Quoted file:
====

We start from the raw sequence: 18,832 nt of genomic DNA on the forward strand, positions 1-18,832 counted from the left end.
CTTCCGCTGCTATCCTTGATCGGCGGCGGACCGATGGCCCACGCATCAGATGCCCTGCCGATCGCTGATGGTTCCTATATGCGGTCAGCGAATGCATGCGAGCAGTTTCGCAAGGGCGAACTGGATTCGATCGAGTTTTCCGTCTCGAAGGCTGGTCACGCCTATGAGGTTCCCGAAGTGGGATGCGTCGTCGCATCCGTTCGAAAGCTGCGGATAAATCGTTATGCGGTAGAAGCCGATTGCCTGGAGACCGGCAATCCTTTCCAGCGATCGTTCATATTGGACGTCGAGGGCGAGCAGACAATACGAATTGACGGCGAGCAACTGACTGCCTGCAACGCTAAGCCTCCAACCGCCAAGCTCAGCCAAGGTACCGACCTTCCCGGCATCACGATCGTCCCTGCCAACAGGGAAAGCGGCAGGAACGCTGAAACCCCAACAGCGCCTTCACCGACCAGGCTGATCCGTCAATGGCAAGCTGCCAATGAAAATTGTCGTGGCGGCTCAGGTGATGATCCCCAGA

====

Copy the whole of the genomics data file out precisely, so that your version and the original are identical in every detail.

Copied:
We start from the raw sequence: 18,832 nt of genomic DNA on the forward strand, positions 1-18,832 counted from the left end.
CTTCCGCTGCTATCCTTGATCGGCGGCGGACCGATGGCCCACGCATCAGATGCCCTGCCGATCGCTGATGGTTCCTATATGCGGTCAGCGAATGCATGCGAGCAGTTTCGCAAGGGCGAACTGGATTCGATCGAGTTTTCCGTCTCGAAGGCTGGTCACGCCTATGAGGTTCCCGAAGTGGGATGCGTCGTCGCATCCGTTCGAAAGCTGCGGATAAATCGTTATGCGGTAGAAGCCGATTGCCTGGAGACCGGCAATCCTTTCCAGCGATCGTTCATATTGGACGTCGAGGGCGAGCAGACAATACGAATTGACGGCGAGCAACTGACTGCCTGCAACGCTAAGCCTCCAACCGCCAAGCTCAGCCAAGGTACCGACCTTCCCGGCATCACGATCGTCCCTGCCAACAGGGAAAGCGGCAGGAACGCTGAAACCCCAACAGCGCCTTCACCGACCAGGCTGATCCGTCAATGGCAAGCTGCCAATGAAAATTGTCGTGGCGGCTCAGGTGATGATCCCCAGA